Considering your sentence

Stream-entry is a guarantee for a good birth, yes, but it is not a requirement. One can still make merits and do good deeds to make one born again in a good birth.

That is not in agreement with Ajhan Brahm’s interpretation of the Danda Sutta, which you can find in his book ‘The art of disappearing’.

I wish you all the best with your practice.

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I understand your central idea concerns Pascal’s wager, however in terms of an answer to your question, I don’t think you need to resort to trying to remember Pascals wager and apply it to every situation that occurs in life. Making decisions and acting on them needs to be more spontaneous than that.

The Buddha tells you to think clearly about the consequences of your actions before you act - something most people fail to really ever do before acting, thanks to a lack of mindfulness. They are only aware they have acted after the fact, they do not think through the consequences and potential outcomes, they just act on instinct, emotion or conditioning - automatic pilot. It’s how most of us act, most of the time.

In order to do what you want to do - consider the potential actions open to you, the outcomes of those actions and the probabilities of the various potential outcomes - requires thinking about not only the required actions and potential consequences of any act (including not just the intended consequences but also the unintended - which you can never really be sure about) but also requires considering the likelihood of any particular outcome actually occurring from low to high.

Trying to do that in real life is probably not going to happen. You will have to find some way or develop some mental process or system of thinking to work it all out logically and in reality you are not have the time to think through all the probabilities through properly for starters and there will always be something you haven’t considered, something from left field at the time, but obvious in hindsight.

The answer however lies in the Buddha’s teachings. Develop mindfulness in all postures. While sitting, lying down, standing, walking, eating, talking, shitting, showering, etc. You get the picture.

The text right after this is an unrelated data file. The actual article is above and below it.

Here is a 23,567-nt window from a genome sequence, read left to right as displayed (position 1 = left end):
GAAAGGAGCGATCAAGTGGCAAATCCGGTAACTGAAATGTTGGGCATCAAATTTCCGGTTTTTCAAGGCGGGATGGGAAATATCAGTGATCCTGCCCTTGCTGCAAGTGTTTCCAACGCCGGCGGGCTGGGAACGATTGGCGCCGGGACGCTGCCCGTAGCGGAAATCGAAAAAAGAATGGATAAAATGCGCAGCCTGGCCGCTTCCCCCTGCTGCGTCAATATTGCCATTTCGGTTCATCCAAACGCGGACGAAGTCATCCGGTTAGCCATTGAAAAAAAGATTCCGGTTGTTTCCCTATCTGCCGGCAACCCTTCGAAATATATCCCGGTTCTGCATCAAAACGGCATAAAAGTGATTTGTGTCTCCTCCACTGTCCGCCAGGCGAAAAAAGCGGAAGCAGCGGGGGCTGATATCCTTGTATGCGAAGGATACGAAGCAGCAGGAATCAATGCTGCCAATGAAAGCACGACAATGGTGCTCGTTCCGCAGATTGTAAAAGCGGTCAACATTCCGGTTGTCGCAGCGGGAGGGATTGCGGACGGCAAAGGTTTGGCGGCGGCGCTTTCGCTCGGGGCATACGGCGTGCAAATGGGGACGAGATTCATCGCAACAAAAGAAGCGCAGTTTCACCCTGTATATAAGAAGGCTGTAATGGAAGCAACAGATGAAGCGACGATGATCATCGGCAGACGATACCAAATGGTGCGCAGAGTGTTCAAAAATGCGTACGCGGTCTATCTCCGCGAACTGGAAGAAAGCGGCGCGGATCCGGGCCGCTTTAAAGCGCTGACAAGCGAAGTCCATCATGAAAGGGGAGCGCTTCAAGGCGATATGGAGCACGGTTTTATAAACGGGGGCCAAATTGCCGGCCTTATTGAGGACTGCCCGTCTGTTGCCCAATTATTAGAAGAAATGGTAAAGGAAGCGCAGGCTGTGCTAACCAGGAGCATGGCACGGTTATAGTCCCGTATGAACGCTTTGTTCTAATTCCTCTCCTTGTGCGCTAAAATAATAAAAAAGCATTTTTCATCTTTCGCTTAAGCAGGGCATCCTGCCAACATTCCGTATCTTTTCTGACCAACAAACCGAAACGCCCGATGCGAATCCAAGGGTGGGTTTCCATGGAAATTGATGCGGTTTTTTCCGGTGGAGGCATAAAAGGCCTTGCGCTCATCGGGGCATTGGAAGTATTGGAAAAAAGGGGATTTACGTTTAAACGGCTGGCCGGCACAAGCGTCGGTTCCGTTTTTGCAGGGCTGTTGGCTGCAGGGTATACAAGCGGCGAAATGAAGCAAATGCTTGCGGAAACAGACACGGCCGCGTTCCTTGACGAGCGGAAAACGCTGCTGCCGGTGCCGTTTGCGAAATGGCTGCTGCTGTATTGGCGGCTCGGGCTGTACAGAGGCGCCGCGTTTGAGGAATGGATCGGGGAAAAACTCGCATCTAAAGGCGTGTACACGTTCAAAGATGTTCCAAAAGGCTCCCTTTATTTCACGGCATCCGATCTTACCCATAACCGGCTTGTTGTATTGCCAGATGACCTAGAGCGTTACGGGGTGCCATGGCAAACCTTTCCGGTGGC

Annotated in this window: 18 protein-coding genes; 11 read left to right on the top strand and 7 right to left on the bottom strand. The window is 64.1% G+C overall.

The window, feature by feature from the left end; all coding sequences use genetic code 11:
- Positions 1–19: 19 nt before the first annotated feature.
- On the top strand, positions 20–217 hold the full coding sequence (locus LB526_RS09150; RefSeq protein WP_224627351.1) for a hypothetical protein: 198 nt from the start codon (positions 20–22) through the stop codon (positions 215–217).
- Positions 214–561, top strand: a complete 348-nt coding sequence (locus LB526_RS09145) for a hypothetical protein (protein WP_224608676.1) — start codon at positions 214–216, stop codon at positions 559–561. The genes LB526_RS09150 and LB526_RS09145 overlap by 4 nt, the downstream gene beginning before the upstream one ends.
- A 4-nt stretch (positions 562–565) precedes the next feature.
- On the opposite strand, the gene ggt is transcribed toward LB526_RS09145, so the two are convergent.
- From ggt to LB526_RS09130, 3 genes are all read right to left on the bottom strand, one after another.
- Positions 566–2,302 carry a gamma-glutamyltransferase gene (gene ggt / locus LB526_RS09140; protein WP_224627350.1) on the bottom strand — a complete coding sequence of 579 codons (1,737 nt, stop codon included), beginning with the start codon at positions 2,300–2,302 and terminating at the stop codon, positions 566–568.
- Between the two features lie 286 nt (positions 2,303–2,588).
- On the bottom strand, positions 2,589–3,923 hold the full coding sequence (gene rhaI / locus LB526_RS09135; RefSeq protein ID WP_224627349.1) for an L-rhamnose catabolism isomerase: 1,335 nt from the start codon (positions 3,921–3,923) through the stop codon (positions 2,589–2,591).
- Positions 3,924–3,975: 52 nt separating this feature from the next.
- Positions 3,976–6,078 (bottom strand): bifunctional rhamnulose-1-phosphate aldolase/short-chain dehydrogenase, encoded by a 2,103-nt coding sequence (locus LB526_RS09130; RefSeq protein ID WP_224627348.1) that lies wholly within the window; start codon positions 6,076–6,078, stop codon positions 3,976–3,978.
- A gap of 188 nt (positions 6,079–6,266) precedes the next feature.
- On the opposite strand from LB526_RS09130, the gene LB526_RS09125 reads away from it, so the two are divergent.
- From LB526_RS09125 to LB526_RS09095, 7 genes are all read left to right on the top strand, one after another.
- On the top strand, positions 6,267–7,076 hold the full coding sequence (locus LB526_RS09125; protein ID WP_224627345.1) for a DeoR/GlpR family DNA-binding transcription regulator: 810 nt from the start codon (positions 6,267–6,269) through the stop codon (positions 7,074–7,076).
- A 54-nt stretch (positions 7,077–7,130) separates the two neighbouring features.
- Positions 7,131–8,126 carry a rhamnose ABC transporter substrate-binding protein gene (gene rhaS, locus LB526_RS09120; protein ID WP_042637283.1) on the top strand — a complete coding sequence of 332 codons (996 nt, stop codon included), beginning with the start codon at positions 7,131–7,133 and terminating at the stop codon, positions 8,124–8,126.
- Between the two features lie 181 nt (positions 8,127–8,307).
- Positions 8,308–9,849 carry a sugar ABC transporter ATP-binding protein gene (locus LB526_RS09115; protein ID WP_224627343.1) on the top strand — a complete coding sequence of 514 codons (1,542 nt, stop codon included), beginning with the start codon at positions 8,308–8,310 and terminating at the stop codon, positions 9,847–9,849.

If you develop the mental discipline of mindfulness to that level then you can always act mindfully in the moment and you will no longer ever act on automatic pilot again, you wont time waste and drift away lost in mental reverie or unfolding day dreams, your mind will stay anchored in the ever unfolding present moment, remaining poised on the cusp of the future but firmly anchored in the present.

By doing this you will always be aware of what you are doing and can act deliberately with consideration of the potential outcomes. You can remain aware of the present moment and also be aware of impending tasks or required actions (i.e. other tasks like the washing up or mopping the floor) - or other non complex things you also have to do - you can act without directly thinking of them, remaining centered in the present.

For more complex tasks, allow the task itself to become the object of focus and awareness. Your mind has room to do all this when it is not occupied with the never ending stream of mental commentary and inner dialogue. You turn that off by practicing mindfulness until it is an automatic habit.

Through making your mindfulness strong and constant you will then be able to develop strong samadhi while sitting in meditation, so from having strong mindfulness - especially if you can maintain it at all times, then when you sit in meditation you will be able to develop strong samadhi. From having strong samadhi you will be able to gain powerful insights from practicing vipassana - from asking the right questions of the mental stillness you learn how to act in difficult situations without gaining any negative karma.